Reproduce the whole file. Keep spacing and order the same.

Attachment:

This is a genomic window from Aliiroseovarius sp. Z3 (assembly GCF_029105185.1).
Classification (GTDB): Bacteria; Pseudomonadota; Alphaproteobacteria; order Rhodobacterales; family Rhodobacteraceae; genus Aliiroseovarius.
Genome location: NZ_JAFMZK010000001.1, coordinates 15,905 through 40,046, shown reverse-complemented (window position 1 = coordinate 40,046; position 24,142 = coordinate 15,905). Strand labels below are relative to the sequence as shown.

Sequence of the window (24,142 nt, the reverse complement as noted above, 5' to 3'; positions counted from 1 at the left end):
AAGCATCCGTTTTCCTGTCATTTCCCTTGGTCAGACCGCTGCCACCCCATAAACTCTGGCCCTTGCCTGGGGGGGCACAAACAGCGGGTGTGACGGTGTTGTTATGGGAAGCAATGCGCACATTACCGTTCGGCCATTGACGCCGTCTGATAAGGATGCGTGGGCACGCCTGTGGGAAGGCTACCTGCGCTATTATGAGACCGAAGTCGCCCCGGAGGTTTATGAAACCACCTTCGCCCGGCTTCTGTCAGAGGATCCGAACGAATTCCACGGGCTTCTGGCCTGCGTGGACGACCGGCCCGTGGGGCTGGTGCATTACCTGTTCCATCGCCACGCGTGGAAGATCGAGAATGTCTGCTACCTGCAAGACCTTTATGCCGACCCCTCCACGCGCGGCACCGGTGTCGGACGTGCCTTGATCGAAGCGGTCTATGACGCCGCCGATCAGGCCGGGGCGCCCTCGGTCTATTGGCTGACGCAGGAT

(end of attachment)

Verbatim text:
This is a genomic window from Aliiroseovarius sp. Z3 (assembly GCF_029105185.1).
Classification (GTDB): Bacteria; Pseudomonadota; Alphaproteobacteria; order Rhodobacterales; family Rhodobacteraceae; genus Aliiroseovarius.
Genome location: NZ_JAFMZK010000001.1, coordinates 15,905 through 40,046, shown reverse-complemented (window position 1 = coordinate 40,046; position 24,142 = coordinate 15,905). Strand labels below are relative to the sequence as shown.

Sequence of the window (24,142 nt, the reverse complement as noted above, 5' to 3'; positions counted from 1 at the left end):
AAGCATCCGTTTTCCTGTCATTTCCCTTGGTCAGACCGCTGCCACCCCATAAACTCTGGCCCTTGCCTGGGGGGGCACAAACAGCGGGTGTGACGGTGTTGTTATGGGAAGCAATGCGCACATTACCGTTCGGCCATTGACGCCGTCTGATAAGGATGCGTGGGCACGCCTGTGGGAAGGCTACCTGCGCTATTATGAGACCGAAGTCGCCCCGGAGGTTTATGAAACCACCTTCGCCCGGCTTCTGTCAGAGGATCCGAACGAATTCCACGGGCTTCTGGCCTGCGTGGACGACCGGCCCGTGGGGCTGGTGCATTACCTGTTCCATCGCCACGCGTGGAAGATCGAGAATGTCTGCTACCTGCAAGACCTTTATGCCGACCCCTCCACGCGCGGCACCGGTGTCGGACGTGCCTTGATCGAAGCGGTCTATGACGCCGCCGATCAGGCCGGGGCGCCCTCGGTCTATTGGCTGACGCAGGAT